Tools of Characterization
Because this is a play, the most obvious way that we learn about the characters is through their actions. Thus, when Orestes makes an offering of two locks of hair at the tomb of Agamemnon, we can tell that he is loyal to the memory of his father. When Electra and the Chorus of women come and make their offerings, we can tell that they are obedient to Clytemnestra who sent them. When Chorus goes on to pray for the return of Orestes, we also see their disobedient side (towards Clytemnestra and Aegisthus), and their deeper loyalty (towards Agamemnon's memory).
It's important to bear in mind, of course, that actions can also be deceiving. When Clytemnestra receives the disguised Orestes and Pylades with great hospitality and pretends to be sad at Orestes's death, this conceals the fact that she might actually prefer him dead. Thus, in judging a character based on his or her actions, it's often safest not to judge until the end of the play, when you can look at everything they've done, not just things here and there.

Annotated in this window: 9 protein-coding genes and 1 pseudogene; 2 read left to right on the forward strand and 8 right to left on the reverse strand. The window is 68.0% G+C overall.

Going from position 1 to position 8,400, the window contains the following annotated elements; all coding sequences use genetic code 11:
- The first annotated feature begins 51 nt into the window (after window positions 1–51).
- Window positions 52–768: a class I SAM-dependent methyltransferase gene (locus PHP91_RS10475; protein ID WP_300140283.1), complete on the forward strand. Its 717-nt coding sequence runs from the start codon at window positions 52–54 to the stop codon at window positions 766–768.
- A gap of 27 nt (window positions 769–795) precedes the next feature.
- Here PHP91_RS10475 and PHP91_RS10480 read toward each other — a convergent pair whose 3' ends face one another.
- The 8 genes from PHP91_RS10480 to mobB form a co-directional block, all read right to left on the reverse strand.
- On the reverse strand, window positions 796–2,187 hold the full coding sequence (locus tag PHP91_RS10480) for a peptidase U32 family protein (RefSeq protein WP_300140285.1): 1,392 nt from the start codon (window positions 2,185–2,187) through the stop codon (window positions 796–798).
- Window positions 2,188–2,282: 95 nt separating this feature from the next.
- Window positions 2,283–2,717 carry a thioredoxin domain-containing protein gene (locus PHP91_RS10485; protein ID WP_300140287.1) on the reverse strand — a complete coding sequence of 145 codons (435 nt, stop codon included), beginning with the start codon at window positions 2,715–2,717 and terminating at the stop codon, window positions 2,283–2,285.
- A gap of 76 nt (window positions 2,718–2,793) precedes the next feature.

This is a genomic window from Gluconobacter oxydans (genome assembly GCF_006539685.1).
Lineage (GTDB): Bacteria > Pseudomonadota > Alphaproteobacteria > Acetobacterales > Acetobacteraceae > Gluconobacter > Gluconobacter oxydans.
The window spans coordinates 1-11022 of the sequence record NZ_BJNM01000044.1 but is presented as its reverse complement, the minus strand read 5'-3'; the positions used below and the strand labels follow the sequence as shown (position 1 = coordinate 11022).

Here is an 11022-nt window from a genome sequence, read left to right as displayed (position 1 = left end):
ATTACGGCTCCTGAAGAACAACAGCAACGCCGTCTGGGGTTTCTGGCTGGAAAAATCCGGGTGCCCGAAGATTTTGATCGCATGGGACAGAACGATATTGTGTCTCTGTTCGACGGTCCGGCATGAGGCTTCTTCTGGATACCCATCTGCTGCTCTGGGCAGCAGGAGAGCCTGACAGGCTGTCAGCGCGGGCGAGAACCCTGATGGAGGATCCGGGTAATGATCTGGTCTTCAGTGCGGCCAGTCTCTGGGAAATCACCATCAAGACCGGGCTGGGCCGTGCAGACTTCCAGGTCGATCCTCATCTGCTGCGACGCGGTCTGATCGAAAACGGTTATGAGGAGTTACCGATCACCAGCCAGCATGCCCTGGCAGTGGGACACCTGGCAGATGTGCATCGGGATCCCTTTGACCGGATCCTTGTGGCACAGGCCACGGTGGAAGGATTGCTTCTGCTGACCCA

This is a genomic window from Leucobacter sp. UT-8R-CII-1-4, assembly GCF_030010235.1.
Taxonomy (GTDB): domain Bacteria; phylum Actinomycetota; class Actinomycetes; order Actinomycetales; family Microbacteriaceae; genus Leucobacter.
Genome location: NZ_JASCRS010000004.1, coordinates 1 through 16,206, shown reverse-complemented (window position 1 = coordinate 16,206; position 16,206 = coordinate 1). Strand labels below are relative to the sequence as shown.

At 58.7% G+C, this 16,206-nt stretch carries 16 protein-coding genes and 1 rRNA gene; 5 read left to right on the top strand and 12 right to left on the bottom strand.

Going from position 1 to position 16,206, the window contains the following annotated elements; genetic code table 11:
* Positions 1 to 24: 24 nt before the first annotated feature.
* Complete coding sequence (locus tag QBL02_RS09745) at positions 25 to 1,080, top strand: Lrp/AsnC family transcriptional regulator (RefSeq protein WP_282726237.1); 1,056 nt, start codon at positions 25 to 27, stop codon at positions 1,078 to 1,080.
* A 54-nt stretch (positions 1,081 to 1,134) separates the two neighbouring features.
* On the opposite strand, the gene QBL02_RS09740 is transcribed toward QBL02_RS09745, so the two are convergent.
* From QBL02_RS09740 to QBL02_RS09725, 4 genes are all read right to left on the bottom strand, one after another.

We also get a lot of direct characterization in Aeschylus's play, not from the narrator (there is none) but from the characters, who either talk about themselves or about other characters. For example, from what the Chorus and Electra say in the opening scene, we can tell that Aegisthus is a real jerk. From what Orestes says about himself, we can tell that he is dedicated to the cause of revenge, even though it ultimately leaves him tormented by guilt. Of course, because any character's opinion about himself or herself – or about another character – is inherently biased, any direct characterization in the play must be weighed against what we actually see of the various characters' actions. That's the only way we can understand what Aeschylus really wants us to think about the characters. In looking at characters' actions, the same warnings from above apply.